Guest post from Kansas bowhunter Connor Ossowski:

After last season, having close encounters with bucks but none in bow range, I decided to spend this past year listening to podcasts, reading articles and learning about strategies on hunting mature buck bedding areas.

I bumped this buck out of his bedding area back in September. This was to find his core area. I set a trail camera up near his bed and had multiple trail camera videos of him in October, always earlier and earlier in the evenings.

On Friday October 25, I sat in the stand for the first time with a NE wind, 45 degrees, and slight mist after it had rained two days prior. I sat from 12 pm until last light.

A doe came into 13 yards bleating quietly and looking behind her. Not shortly after, I saw him coming down the same trail I had my trail camera on. This was 60 yards from his bed and scrapes. He came to 8 yards and I sent my arrow.

The shot was good, but the blood trail was tricky. Thank you to everyone who helped with the tracking and for all of the morale support! Thank you for the blood tracking dog, Marley, and those who helped with this; I highly recommend using a blood tracking dog, where legal, when the trail goes cold.

Turns out he only went 60 yards from the last point of blood that I found, but he tried to swim across the  water.

Before every season, I write a bible verse on my bow handle. On Friday before going out, I was reading verses and this verse stuck out to me. Psalm 71:14: “But as for me, I will always have hope; I will praise you more and more.”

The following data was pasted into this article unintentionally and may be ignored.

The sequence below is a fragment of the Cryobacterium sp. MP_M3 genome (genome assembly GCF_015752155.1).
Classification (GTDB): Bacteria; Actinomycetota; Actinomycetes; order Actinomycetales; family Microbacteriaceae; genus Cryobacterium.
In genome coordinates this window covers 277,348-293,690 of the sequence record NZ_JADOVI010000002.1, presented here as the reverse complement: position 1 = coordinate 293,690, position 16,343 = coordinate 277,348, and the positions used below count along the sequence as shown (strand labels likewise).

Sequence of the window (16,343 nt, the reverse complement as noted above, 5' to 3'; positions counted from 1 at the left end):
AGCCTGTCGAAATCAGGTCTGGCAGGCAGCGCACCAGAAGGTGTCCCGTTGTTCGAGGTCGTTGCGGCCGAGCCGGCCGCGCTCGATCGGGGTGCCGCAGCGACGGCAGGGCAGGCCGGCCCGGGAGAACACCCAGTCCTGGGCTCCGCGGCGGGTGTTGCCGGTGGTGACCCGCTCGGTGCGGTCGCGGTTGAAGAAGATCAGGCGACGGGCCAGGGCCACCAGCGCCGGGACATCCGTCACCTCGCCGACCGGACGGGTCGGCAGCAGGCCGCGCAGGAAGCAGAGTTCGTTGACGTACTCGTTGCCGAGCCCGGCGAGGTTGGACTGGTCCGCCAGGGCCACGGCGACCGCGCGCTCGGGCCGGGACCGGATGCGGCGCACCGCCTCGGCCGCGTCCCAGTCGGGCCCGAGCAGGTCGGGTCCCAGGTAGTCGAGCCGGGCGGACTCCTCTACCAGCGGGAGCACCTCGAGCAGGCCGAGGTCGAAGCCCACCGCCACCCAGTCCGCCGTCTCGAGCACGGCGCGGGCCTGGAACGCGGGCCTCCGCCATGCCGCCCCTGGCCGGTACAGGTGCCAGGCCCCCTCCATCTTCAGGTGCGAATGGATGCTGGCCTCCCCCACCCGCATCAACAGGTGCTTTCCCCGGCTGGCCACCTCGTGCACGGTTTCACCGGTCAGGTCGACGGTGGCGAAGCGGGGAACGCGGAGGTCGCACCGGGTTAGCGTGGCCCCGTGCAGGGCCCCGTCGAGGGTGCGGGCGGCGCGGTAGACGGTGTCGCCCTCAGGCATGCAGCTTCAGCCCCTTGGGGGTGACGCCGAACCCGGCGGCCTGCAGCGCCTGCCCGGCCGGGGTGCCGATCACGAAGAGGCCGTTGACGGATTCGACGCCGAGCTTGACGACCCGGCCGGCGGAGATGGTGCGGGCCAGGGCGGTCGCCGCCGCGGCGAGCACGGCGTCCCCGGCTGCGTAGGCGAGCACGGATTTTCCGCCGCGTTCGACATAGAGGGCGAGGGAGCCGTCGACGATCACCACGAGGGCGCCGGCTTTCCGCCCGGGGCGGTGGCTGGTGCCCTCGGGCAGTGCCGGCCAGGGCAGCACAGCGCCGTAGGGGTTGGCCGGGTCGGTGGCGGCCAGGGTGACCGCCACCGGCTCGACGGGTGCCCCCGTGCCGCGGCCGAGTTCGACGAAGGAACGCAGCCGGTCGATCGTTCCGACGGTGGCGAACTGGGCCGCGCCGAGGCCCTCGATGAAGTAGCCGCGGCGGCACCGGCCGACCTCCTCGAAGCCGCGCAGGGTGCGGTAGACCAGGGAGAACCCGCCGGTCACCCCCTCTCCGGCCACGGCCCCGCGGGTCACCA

I didn’t quite know why that verse stuck out to me that day before my hunt, but now I understand. Bowhunting is very much a passion and spiritual time for me to be a few feet up in a tree that much closer to heaven. Never lose hope while deer hunting, and tracking a buck in my case, you never know how close to the end of the trail in life, or on a buck, you might be! Thanks for reading!—Connor

2 takeaways here:

  • I have blogged many times that the minute you catch a good buck on his feet and moving in daylight, move in and hunt him immediately. Good move Connor.
  • I just wrote this in an Outdoor Life rut-hunting post: “Watch active scrapes 50 to 75 yards from dense bedding cover. You might catch a mature buck milling around scrapes closest to his sanctuary at first or last light.” Great job Connor.